Twice a year, Louise al-Hakkak would sit on her front porch in Burgundy, waiting for her sister Flora and dreading the moment of “la bise.” In this Franco-Iraqi family, only Flora enjoyed France’s traditional two-kiss greeting on the cheeks. For al-Hakkak and her father, “It was more a chore than anything else.”
But times have changed.
“COVID made us stop doing the bise,” said al-Hakkak, 23. “It’s a lot easier now. I don’t need to ask myself tons of questions about whether I should do it or not.”
In France, the bise is a long-standing tradition for greeting loved ones, or even strangers, that was upended by the coronavirus. Throughout the pandemic, French authorities have urged people to avoid physical contact to prevent the virus from spreading.
But now, with more than half of the French population at least partly vaccinated and most lockdown restrictions lifted, many are split over whether to go back to the way greetings used to be and questioning whether the bise was all that great to begin with.
“The pandemic made us realize that we had the choice to do the bise or not,” said Karine Boutin, a psychoanalyst based in the western French city of Poitiers. “The question to ask is whether the bise of tomorrow will be the same bise as yesterday, with the same intensity and the same spontaneity. We don’t know if this traumatic memory is here to stay.”
The agreed-upon number of kisses varies across French regions: Sometimes, the standard is two, but in the southern city of Montpellier, it is three, and it is just one in the northwestern region of Brittany. There are even “maps of bises” to help newcomers understand this confusing geography.
The bise has also become a political tool, symbolizing the closeness of an elected official with his fellow citizens. François Hollande, the Socialist former president, liked to call himself “the president of kisses.”
“Campaigning without being able to get close to people, it kind of kills the mood,” Rachida Dati, a conservative candidate in last year’s Paris mayoral race, said at the time.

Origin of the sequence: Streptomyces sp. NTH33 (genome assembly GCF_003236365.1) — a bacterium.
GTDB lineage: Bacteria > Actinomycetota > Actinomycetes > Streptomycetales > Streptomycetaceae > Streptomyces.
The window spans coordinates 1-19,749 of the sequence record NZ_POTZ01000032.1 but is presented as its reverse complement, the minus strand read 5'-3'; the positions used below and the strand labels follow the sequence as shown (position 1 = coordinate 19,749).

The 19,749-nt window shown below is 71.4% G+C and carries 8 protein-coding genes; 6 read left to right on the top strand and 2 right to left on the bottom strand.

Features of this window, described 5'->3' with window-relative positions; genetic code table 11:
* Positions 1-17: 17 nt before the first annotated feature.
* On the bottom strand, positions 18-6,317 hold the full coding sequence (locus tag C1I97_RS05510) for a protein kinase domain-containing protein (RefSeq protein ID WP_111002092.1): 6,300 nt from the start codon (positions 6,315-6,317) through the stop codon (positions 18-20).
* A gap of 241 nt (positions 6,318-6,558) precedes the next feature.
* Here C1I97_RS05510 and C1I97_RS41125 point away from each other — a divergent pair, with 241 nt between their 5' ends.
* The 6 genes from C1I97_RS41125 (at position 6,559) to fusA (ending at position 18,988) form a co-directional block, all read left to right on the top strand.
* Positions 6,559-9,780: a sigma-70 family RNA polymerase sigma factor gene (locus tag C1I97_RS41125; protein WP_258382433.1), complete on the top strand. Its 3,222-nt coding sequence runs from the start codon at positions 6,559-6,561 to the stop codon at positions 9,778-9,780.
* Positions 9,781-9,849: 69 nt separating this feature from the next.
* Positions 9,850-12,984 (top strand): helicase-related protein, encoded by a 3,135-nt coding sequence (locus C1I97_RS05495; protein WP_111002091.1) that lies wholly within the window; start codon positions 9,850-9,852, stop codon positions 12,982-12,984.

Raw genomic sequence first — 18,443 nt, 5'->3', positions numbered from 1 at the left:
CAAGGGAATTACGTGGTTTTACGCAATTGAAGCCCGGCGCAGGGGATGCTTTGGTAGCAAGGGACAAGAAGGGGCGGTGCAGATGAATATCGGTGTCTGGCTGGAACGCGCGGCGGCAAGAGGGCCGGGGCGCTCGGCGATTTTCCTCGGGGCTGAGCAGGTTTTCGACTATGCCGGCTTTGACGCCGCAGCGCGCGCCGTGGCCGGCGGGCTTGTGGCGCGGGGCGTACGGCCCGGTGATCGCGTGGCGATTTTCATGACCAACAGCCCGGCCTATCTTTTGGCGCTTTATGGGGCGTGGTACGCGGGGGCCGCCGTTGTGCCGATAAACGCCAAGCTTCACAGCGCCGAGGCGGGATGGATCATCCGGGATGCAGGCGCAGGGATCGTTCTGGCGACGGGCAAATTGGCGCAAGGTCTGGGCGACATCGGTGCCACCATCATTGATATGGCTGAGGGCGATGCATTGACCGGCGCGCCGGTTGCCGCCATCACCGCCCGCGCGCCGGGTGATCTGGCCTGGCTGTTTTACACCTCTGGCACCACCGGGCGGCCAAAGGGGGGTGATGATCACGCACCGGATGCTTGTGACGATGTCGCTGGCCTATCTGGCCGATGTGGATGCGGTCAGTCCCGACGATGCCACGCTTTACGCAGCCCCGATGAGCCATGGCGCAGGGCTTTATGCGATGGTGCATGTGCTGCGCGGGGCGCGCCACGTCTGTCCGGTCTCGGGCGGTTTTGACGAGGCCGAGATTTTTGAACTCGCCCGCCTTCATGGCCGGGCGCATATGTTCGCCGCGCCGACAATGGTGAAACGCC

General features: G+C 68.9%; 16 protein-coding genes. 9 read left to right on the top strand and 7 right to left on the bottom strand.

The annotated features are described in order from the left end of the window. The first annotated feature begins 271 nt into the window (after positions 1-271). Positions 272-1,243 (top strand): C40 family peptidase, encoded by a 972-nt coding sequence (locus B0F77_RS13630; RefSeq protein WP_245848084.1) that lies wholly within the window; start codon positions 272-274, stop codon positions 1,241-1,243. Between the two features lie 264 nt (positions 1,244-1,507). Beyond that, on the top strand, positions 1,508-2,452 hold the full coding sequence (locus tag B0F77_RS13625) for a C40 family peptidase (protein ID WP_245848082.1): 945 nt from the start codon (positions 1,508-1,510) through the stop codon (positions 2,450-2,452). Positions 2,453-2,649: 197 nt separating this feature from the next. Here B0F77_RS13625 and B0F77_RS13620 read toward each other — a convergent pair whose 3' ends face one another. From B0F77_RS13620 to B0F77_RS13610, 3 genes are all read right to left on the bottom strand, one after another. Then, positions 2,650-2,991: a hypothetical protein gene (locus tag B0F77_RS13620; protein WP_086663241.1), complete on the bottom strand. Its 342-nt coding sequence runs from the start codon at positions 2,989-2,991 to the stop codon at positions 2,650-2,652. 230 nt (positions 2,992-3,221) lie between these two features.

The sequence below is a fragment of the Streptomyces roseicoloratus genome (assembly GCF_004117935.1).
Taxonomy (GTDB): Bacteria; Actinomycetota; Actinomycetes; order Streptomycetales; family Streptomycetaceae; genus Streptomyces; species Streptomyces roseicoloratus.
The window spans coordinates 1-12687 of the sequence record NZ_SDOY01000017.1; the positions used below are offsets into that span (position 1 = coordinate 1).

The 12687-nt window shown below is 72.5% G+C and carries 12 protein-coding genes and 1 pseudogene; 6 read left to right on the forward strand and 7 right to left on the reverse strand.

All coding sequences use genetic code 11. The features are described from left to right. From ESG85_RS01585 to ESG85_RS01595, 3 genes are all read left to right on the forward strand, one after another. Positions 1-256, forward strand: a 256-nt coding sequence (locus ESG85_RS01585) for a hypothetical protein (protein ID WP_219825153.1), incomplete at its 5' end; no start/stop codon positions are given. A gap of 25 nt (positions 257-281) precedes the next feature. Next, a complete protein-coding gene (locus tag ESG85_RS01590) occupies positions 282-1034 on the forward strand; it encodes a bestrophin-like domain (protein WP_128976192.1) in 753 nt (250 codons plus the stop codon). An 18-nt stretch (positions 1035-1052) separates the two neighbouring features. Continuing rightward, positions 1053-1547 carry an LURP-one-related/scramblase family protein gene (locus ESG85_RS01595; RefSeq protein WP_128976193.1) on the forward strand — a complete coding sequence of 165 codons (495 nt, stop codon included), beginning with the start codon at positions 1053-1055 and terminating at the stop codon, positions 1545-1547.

But when the pandemic gripped the nation, it instilled a fear that the bise could pose a threat.
In an awareness video it posted in September, the French government used ominous music to underscore the new risks of previously routine actions, including greeting a colleague in front of a coffee machine.
“I rely on you to follow the instructions, and in particular these famous barrier gestures, against the virus,” President Emmanuel Macron said in a televised address in the early days of the pandemic. “This means greeting without kissing or shaking hands to not spread the virus.”
People began using new forms of greeting, such as the “elbow bump” or the “footshake” that trended on TikTok and inspired some French ministers to follow suit.
Not everyone has missed the bise. Half of the respondents to a survey published in March by IFOP, a polling institute, said that they would stop greeting loved ones with it in the future, and 78% said that they would no longer use it to greet strangers.
Adrien Beaujean, 26, said the greetings that have replaced the cheek kiss suit him just fine.
“The best alternative is a smile,” said Beaujean, who lives in the eastern city of Strasbourg. “There is nothing more beautiful than a smile.”
But after months of being locked down and as people have been repeatedly urged to abide by social distancing, the lack of physical contact has worn some people down.
“Humans are naturally suffering from so-called skin hunger,” said Gautier Jardon, who conducted the IFOP poll, finding that the proportion of people who still did the bise with strangers had shrunk far more than it did for family members, friends and colleagues.
Greeting each other with a kiss means integrating personal space, said Boutin, the psychoanalyst. “With the prohibition of physical contact, it is as if we had completely annihilated what we were, as if we did not exist anymore,” she said. “We need human contact, if only to stay alive.”
Disease outbreaks have halted kissing customs before. In the mid-1300s, Europe was struck by the “Black Death,” a plague that killed 25 million to 30 million people, almost a third of its population.
At the time, the kiss was not a systematic form of greeting, according to Alain Montandon, a philosopher, in his book “Le Baiser.” But it did have significant sociopolitical importance.
“It had the value of a contract or a pact,” Montandon said.
As summer approached this year, and mask mandates were dropped, some grew restless with the lack of la bise — including, it seemed, Macron himself, who kissed two World War II veterans on the cheeks in June during a commemorative ceremony. (Macron was wearing a mask.)
But Pauline Gardet, 24, is hoping COVID will bring the bise era — and its many unwanted kisses — to an end.
“Typically, two days ago, a guy came very close to me, not leaving me any choice but to kiss him,” she said. “I found it very rude — the coronavirus is still there.”
Valérie Camus, 47, a director of human resources living in the Paris region, said dropping the bise with her work colleagues did not really matter.
“But I think it would be really sad if we were to abandon it,” she said, “at least in the family and friendship circles.”